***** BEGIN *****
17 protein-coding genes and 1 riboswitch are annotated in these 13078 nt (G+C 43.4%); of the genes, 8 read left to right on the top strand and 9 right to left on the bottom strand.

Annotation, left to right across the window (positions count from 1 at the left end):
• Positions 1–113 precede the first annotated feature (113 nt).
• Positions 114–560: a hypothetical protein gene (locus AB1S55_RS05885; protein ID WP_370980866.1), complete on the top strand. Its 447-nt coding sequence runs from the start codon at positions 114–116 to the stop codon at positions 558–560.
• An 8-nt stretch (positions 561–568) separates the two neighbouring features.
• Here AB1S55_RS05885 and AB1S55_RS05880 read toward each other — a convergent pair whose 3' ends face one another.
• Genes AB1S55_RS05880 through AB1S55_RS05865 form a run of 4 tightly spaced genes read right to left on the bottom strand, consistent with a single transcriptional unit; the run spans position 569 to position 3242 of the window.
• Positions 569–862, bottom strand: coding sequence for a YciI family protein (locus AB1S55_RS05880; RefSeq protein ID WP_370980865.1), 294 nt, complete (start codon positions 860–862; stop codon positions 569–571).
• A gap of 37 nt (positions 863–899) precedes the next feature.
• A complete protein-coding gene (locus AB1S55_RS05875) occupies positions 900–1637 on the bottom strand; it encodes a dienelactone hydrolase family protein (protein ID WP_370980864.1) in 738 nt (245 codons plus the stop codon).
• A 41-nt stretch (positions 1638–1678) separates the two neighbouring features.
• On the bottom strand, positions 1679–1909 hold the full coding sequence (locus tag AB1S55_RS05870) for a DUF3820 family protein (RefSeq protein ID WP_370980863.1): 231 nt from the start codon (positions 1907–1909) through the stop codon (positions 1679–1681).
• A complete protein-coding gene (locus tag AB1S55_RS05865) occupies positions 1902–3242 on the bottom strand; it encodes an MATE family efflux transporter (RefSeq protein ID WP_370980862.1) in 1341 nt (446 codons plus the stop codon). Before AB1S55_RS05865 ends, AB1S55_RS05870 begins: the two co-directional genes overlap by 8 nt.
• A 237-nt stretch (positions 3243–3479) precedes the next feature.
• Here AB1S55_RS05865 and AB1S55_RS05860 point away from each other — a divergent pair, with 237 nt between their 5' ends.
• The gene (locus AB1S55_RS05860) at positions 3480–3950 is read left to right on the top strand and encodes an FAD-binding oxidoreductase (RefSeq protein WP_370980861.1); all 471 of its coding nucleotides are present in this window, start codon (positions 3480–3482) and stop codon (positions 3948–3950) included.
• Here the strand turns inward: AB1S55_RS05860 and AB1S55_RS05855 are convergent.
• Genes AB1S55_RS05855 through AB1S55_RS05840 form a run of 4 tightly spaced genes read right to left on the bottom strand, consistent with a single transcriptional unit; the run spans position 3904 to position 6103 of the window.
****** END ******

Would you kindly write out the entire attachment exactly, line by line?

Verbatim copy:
17 protein-coding genes and 1 riboswitch are annotated in these 13078 nt (G+C 43.4%); of the genes, 8 read left to right on the top strand and 9 right to left on the bottom strand.

Annotation, left to right across the window (positions count from 1 at the left end):
• Positions 1–113 precede the first annotated feature (113 nt).
• Positions 114–560: a hypothetical protein gene (locus AB1S55_RS05885; protein ID WP_370980866.1), complete on the top strand. Its 447-nt coding sequence runs from the start codon at positions 114–116 to the stop codon at positions 558–560.
• An 8-nt stretch (positions 561–568) separates the two neighbouring features.
• Here AB1S55_RS05885 and AB1S55_RS05880 read toward each other — a convergent pair whose 3' ends face one another.
• Genes AB1S55_RS05880 through AB1S55_RS05865 form a run of 4 tightly spaced genes read right to left on the bottom strand, consistent with a single transcriptional unit; the run spans position 569 to position 3242 of the window.
• Positions 569–862, bottom strand: coding sequence for a YciI family protein (locus AB1S55_RS05880; RefSeq protein ID WP_370980865.1), 294 nt, complete (start codon positions 860–862; stop codon positions 569–571).
• A gap of 37 nt (positions 863–899) precedes the next feature.
• A complete protein-coding gene (locus AB1S55_RS05875) occupies positions 900–1637 on the bottom strand; it encodes a dienelactone hydrolase family protein (protein ID WP_370980864.1) in 738 nt (245 codons plus the stop codon).
• A 41-nt stretch (positions 1638–1678) separates the two neighbouring features.
• On the bottom strand, positions 1679–1909 hold the full coding sequence (locus tag AB1S55_RS05870) for a DUF3820 family protein (RefSeq protein ID WP_370980863.1): 231 nt from the start codon (positions 1907–1909) through the stop codon (positions 1679–1681).
• A complete protein-coding gene (locus tag AB1S55_RS05865) occupies positions 1902–3242 on the bottom strand; it encodes an MATE family efflux transporter (RefSeq protein ID WP_370980862.1) in 1341 nt (446 codons plus the stop codon). Before AB1S55_RS05865 ends, AB1S55_RS05870 begins: the two co-directional genes overlap by 8 nt.
• A 237-nt stretch (positions 3243–3479) precedes the next feature.
• Here AB1S55_RS05865 and AB1S55_RS05860 point away from each other — a divergent pair, with 237 nt between their 5' ends.
• The gene (locus AB1S55_RS05860) at positions 3480–3950 is read left to right on the top strand and encodes an FAD-binding oxidoreductase (RefSeq protein WP_370980861.1); all 471 of its coding nucleotides are present in this window, start codon (positions 3480–3482) and stop codon (positions 3948–3950) included.
• Here the strand turns inward: AB1S55_RS05860 and AB1S55_RS05855 are convergent.
• Genes AB1S55_RS05855 through AB1S55_RS05840 form a run of 4 tightly spaced genes read right to left on the bottom strand, consistent with a single transcriptional unit; the run spans position 3904 to position 6103 of the window.